Visual: Very pale. Brackish water to pale yellow. Fast streaks come from the spirit.

Nose: Viscous alcohol. Apples. Menthol. Water makes creamy and adds light peppermint.

Body: Baileys. Green apple. Strong alcohol. Water makes more creamy. Light peppermint. Toffee. Pears. More baileys. Viscous jelly alcohol feel.

Finish: Alcohol air. Menthol. Baileys. Pear. Water adds white chocolate. Tinned tropical fruit. Creamier and with peppermint notes.

Conclusion: This is a mix of the expected and the unexpected. I had tried this in the shop before buying and I have general memories of being impressed by it. Hence why I bought it, it wouldn’t make sense otherwise, right?

On first open of this bottle this seemed familiar, but I couldn’t work out why it had jumped out at me before. It had green fruit that spoke of a younger spirit matched with a thicker, viscous body – warming with a jelly like alcohol feel, but not burning like a young spirit would be. Good, but hardly stand out.

Which is why, these days, I do notes about a week after breaking open a bottle. It really seems to make all the difference.

Now, a week on, it has a lightly creamy liqueur like set of notes which becomes distinctly Baileys like with water. It is a completely unexpected blast that mixes with the green fruit to crate a thicker and heavier single grain experience. It is still that thick, viscous alcohol character in the body that you often get of grain, but with the creamier flavours heading out into a fresh peppermint and menthol endgame.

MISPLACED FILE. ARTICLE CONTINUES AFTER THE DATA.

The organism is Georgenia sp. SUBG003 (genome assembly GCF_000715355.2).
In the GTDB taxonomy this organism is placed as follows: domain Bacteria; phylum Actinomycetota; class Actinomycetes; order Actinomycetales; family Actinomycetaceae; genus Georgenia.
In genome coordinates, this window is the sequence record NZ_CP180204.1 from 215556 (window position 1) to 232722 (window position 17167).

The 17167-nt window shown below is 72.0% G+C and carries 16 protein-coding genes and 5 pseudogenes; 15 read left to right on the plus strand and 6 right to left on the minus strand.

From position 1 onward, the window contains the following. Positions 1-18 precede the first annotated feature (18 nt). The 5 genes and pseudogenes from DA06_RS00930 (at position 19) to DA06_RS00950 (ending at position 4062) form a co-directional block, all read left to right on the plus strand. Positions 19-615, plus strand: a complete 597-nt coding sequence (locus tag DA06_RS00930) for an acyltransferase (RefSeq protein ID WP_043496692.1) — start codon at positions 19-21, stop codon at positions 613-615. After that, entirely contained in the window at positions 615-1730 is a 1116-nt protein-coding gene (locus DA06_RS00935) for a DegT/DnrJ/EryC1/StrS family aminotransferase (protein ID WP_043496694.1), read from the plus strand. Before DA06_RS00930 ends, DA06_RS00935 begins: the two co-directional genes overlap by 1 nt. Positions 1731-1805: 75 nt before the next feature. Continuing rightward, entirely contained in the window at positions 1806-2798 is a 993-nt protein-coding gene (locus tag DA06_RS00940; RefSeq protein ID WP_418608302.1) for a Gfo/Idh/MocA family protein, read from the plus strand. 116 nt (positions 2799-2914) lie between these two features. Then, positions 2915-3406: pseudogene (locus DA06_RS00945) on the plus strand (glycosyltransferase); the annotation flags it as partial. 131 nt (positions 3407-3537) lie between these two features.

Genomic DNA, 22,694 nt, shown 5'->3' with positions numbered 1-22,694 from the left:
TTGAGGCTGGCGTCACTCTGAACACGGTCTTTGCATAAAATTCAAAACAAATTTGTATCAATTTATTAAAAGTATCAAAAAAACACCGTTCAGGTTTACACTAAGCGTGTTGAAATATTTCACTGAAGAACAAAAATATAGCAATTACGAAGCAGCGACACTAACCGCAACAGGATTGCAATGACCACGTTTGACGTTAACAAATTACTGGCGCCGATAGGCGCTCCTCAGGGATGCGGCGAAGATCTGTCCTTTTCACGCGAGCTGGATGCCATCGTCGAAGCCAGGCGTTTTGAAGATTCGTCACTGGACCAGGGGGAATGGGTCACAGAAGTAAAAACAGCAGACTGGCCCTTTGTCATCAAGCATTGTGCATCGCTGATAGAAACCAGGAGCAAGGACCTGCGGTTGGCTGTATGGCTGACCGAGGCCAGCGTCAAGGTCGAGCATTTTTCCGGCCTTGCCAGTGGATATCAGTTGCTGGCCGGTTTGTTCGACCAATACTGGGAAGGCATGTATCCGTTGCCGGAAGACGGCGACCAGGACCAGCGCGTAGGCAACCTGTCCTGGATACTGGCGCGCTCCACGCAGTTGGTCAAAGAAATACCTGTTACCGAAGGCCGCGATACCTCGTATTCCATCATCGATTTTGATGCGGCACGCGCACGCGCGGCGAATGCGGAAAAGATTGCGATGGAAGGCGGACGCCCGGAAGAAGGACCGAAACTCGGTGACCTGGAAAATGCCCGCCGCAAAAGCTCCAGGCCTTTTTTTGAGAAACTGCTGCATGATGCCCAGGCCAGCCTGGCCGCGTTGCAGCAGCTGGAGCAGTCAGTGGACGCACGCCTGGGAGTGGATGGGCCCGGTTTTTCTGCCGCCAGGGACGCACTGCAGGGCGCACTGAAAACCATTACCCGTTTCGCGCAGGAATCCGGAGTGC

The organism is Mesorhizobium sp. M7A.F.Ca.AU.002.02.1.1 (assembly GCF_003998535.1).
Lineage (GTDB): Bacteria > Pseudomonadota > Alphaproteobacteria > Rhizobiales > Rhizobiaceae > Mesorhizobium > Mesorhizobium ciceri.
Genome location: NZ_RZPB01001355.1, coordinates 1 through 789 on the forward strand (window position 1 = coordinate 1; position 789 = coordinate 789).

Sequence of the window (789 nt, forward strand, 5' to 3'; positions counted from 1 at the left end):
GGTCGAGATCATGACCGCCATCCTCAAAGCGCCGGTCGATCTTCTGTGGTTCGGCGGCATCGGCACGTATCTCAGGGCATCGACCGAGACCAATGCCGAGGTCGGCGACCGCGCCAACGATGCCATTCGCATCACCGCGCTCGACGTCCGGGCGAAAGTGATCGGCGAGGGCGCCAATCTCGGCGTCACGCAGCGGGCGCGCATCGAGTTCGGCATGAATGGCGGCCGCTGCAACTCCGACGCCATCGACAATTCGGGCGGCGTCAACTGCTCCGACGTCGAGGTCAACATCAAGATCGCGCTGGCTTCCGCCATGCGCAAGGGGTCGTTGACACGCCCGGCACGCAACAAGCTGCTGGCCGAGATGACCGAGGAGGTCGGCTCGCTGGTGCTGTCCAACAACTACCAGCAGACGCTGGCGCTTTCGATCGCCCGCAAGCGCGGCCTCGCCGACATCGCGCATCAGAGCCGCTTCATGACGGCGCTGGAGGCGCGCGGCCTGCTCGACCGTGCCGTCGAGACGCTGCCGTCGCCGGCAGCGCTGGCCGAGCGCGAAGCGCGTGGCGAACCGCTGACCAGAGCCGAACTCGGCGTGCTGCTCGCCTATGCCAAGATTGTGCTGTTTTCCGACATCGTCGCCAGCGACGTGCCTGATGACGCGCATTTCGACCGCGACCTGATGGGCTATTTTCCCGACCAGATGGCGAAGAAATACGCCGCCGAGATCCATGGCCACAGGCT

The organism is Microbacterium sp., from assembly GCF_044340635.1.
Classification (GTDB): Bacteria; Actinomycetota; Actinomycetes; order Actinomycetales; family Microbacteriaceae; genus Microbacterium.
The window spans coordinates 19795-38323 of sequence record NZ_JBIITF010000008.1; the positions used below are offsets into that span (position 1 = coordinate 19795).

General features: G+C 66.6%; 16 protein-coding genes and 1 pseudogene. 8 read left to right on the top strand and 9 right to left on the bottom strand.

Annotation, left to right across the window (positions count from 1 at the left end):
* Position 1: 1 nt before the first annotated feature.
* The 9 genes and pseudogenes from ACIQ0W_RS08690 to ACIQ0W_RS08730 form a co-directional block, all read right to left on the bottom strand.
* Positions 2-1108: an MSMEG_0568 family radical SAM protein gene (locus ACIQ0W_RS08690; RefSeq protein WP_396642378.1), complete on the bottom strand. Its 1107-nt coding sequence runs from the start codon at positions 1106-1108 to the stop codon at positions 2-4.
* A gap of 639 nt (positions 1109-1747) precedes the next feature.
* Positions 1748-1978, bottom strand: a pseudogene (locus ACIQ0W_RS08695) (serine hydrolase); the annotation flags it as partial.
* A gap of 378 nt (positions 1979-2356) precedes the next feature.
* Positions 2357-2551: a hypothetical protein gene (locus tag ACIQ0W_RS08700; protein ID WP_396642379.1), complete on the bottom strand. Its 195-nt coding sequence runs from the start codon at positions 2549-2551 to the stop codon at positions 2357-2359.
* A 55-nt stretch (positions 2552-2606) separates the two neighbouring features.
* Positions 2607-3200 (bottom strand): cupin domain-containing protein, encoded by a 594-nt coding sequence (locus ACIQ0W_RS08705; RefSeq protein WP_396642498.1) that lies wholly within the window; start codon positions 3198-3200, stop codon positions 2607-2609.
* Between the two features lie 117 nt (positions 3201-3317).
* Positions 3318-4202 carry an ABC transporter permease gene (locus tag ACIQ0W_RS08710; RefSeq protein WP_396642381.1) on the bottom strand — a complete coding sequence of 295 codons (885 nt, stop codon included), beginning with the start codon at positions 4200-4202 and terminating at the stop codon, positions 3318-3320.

Usually I expect single grain to show more of the cask influence, but here the whisky is very much its own thing. There is white chocolate, toffee and tinned tropical fruit notes, that say bourbon ageing to me – but they take time to come out and take the stage.

This is very good – it does have some rough alcohol edges and slight overly heavy jelly alcohol character at times which are not the best, but generally it is very enjoyable. A touch of water helps but never quite removes the alcohol character – a flaw but not one that ruins this interesting experience.

Background: Another independent bottling from Independent Spirit – this time in collaboration with Douglas Laing. This is one of 126 bottles and was aged from 2004 to 2017. Port Dundas was a single grain distillery that stopped production in 2011. I’ve tried a 20 year bottling of it before, but is my sole experience of this distillery and not quite to my tastes. This was drunk while listening to the new Arch Enemy CD for the 2nd time– seems more varied than prior albums, taking a bit of time to get used to it.

Douglas Laing: Scallywag: 13 Year (Scottish Speyside Blended malt Whisky: 13 Year: 46% ABV)

Visual: Deep bronzed gold.

Viscosity: Fast thick streaks.

Nose: Plums. Some alcohol air. Vanilla fudge. Honey. Treacle. Water adds grapes to the mix.